While this is just a discount strategy, Bella says that adapting special offers to current circumstances “works well and the damage to our brand is minimised.” The publisher has 68,000 active subscribers at present. It had 50,000 a year ago, and 33,000, two years back.
“Small improvements in utilisation can pay big dividends over time”
Which leads to the question of how to price the product right. A publisher may acquire higher numbers of readers via discounts but that’s not profitable in the long run. On the other hand, costlier subscriptions may have less takers.
Many publishers use discounted trial offers (ranging from a month, to 6 months, to a year) to give readers a taste of the product before moving them to the full price. They encourage readers to use the product and all its features. This is typically done through emails and onsite communication informing them about apps, podcasts, newsletters, personalised content recommendations and so on.
The Boston Globe increased its subscription price by 72% ($3.99 to $6.93 per week) in 2015 to positive results (it lost only 3% subscribers against the expected 20-30%). When subscription growth slowed down in mid-2018, the publisher, after pre-testing a few different offers, ran a one-day sale offering new subscribers six months access for US$1. They acquired 1,728 new subscriptions.
“We knew that this was a risk,” says Tom Brown, Senior Director, Consumer Revenue, The Boston Globe. “We weren’t generating any revenue from these new subscribers, and it would take a while before we knew what would happen.”
The publisher then focused on increasing engagement. It did that with a revamped onboarding series, driving subscribers to Globe newsletters, and encouraging them to download the app. It also partnered with MIT’s Initiative On the Digital Economy for a churn model. Subscribers engaged better and the conversion rate ended up being 10x higher compared to the standard four-week free trial.
They (The Boston Globe) saw strong adoption in engaged users, and their fear that this offer would only attract low-interest, non-engaged subscribers proved unfounded. Small improvements in utilisation can pay big dividends over time.Dawn McMullan, Subscription Pricing: From COVID Bump to Sustainable Revenue
The publisher continued to use the strategy during the pandemic. “At only US$1 for six months, it was still very accessible to people, so we kept rolling with the six-month paid trial,” says Brown. “We experienced a sharp increase in acquisitions, and we actually hit our year-end goal in the first quarter [of 2020].”
“We’ve been really encouraged with the results,” he adds. “The one-year and beyond retention is identical between the short- and long-term offer. We have taken a hit in lifetime value because, for the first six months, the subscribers are not generating revenue.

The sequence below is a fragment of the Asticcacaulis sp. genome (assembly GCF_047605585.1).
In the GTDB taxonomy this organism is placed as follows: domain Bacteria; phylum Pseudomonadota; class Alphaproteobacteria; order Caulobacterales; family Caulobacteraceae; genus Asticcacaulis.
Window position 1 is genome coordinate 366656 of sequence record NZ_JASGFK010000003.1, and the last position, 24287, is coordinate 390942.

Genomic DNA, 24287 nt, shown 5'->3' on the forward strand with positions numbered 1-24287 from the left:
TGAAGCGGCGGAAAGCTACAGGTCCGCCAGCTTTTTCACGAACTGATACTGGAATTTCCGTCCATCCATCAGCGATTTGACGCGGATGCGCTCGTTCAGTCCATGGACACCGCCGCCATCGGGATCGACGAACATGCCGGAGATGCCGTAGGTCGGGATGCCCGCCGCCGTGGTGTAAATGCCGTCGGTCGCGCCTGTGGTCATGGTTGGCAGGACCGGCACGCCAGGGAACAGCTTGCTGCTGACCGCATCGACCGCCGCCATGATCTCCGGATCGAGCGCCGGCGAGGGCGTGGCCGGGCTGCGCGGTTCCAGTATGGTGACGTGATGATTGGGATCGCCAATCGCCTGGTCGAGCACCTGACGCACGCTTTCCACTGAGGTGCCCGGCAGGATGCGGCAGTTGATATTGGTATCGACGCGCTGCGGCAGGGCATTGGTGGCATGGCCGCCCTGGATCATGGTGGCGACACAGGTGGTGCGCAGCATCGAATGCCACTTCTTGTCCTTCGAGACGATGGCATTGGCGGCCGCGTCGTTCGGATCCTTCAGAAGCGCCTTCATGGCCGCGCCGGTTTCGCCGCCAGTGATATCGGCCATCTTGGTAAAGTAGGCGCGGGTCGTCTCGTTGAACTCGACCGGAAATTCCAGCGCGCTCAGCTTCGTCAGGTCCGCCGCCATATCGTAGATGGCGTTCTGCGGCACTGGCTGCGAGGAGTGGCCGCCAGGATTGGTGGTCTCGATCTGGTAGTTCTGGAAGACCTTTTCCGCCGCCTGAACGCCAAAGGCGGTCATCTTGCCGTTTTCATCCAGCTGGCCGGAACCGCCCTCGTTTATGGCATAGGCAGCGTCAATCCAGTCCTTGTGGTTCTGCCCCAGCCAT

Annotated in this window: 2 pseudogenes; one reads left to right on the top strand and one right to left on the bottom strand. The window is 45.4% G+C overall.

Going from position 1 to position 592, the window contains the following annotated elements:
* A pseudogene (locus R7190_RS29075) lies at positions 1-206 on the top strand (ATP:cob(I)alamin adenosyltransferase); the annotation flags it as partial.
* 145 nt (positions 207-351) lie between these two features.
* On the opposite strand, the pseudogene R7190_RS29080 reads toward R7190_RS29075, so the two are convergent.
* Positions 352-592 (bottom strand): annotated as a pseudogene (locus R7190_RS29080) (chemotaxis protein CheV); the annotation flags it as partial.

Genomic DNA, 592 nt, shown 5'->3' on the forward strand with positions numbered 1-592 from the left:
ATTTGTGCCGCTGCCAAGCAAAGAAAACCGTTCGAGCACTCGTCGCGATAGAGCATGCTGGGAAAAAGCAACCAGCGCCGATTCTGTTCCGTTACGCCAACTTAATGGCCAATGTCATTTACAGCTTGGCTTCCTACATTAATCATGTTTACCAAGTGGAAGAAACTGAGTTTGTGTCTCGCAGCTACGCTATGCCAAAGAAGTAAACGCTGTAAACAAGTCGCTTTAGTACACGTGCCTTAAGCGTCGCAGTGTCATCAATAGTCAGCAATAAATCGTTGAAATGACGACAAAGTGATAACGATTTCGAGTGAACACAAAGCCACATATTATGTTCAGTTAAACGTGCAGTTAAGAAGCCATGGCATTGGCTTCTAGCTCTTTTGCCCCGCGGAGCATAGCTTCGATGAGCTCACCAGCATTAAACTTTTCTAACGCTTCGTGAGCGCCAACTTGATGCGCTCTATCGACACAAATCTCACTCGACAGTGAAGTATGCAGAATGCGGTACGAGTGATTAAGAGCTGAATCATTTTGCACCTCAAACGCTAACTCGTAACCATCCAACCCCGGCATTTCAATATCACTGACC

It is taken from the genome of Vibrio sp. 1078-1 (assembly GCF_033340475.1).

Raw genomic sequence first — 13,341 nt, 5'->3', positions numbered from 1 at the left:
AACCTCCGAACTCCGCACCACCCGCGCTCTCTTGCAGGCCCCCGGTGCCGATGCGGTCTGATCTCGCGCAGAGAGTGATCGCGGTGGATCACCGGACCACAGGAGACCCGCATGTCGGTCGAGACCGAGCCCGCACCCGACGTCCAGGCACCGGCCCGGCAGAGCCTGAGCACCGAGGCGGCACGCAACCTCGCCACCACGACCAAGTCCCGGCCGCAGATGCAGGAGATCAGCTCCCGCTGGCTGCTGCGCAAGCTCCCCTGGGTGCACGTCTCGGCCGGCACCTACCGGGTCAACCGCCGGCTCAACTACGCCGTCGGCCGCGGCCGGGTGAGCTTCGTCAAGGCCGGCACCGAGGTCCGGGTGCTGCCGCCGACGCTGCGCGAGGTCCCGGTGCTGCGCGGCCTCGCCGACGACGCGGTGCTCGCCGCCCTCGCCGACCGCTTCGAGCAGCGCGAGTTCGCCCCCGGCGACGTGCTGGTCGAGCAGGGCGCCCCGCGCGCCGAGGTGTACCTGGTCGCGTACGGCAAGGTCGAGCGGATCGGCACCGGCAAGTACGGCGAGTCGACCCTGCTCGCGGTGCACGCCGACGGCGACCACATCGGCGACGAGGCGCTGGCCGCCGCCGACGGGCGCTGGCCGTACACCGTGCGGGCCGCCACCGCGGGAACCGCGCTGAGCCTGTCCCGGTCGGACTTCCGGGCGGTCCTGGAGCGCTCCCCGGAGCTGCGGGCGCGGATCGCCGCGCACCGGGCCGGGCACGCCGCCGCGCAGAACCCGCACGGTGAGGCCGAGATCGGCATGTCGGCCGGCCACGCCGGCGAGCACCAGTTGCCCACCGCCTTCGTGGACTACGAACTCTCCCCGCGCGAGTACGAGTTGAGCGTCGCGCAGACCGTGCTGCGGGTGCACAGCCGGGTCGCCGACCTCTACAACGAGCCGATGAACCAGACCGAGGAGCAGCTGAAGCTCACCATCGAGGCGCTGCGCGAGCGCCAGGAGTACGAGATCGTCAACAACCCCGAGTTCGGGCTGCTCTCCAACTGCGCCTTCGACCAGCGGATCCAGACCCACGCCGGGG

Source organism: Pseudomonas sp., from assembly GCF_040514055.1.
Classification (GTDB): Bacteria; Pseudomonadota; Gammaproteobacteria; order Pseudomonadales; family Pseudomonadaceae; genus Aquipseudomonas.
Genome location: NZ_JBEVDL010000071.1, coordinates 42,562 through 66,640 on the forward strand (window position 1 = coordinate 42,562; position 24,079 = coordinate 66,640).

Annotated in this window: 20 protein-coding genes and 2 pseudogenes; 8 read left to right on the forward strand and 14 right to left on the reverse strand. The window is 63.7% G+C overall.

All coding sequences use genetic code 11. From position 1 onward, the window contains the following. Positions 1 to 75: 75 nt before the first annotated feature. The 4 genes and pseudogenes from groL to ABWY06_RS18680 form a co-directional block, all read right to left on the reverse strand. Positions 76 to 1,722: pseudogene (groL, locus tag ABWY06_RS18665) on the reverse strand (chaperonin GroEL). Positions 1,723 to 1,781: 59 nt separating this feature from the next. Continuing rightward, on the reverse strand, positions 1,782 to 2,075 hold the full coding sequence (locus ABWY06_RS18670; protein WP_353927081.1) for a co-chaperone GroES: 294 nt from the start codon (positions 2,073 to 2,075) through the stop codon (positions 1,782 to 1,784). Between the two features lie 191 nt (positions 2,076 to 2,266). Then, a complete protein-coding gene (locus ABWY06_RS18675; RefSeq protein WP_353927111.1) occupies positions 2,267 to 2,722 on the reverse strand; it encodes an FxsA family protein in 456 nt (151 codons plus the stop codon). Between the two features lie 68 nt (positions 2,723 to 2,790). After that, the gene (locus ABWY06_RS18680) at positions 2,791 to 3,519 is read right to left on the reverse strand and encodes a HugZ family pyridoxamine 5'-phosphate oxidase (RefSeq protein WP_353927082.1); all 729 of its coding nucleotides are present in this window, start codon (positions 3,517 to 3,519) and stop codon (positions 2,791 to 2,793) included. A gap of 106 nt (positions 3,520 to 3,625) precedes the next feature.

“But their lifetime value once they reach that nine-month mark is virtually identical to the other subscribers — and there’s just so many more of them. It’s been undoubtedly a revenue-maximising approach for us.”
“80% strategy and 20% tech”
An effective pricing strategy is “80% strategy and 20% tech,” says Ken Harding, Senior MD, FTI. “There are just some basics: Tenure and visit frequency are just very good predictors. It’s not like you need lots of complicated data points.”
“Your environment is constantly changing,” adds Eisenband. “Whether you’re super-sophisticated or just figuring things out, there is always going to be a customer surplus that’s left on the table.
“With dynamic pricing and the ability to now give an offer to a specific customer based on a model that tells you ‘this person is willing to pay this much,’ there is always going to be room for improvement.”
It involves figuring out the trade-off between price and volume. “Price versus volume is like trying to keep a seesaw flat,” writes McMullan. “When you raise prices, by how much can you raise them and what can be the volume lost that ends with the same revenue?
“For those not very far along in the digital subscriptions journey, the focus on volume over pricing makes sense,” she adds. “For a US publication, US$1 a week for eight weeks or 12 weeks makes sense because you want to get people onboarded,” explains Eisenband, “and you need the time to get them engaged and using the product.”
Those who are already well into it should focus on customer lifetime value, he adds. “You can still be aggressive with initial offers even as a mature publication, but you need to understand how all of these things impact churn rates. A robust understanding of that is really important.”
“Pricing is a strategic tool that needs to be thought of in relation to the overarching strategic objectives of a given organisation.”Patrick Appel, Director of Research, Piano
The full report is available at INMA:
Subscription Pricing: From COVID Bump to Sustainable Revenue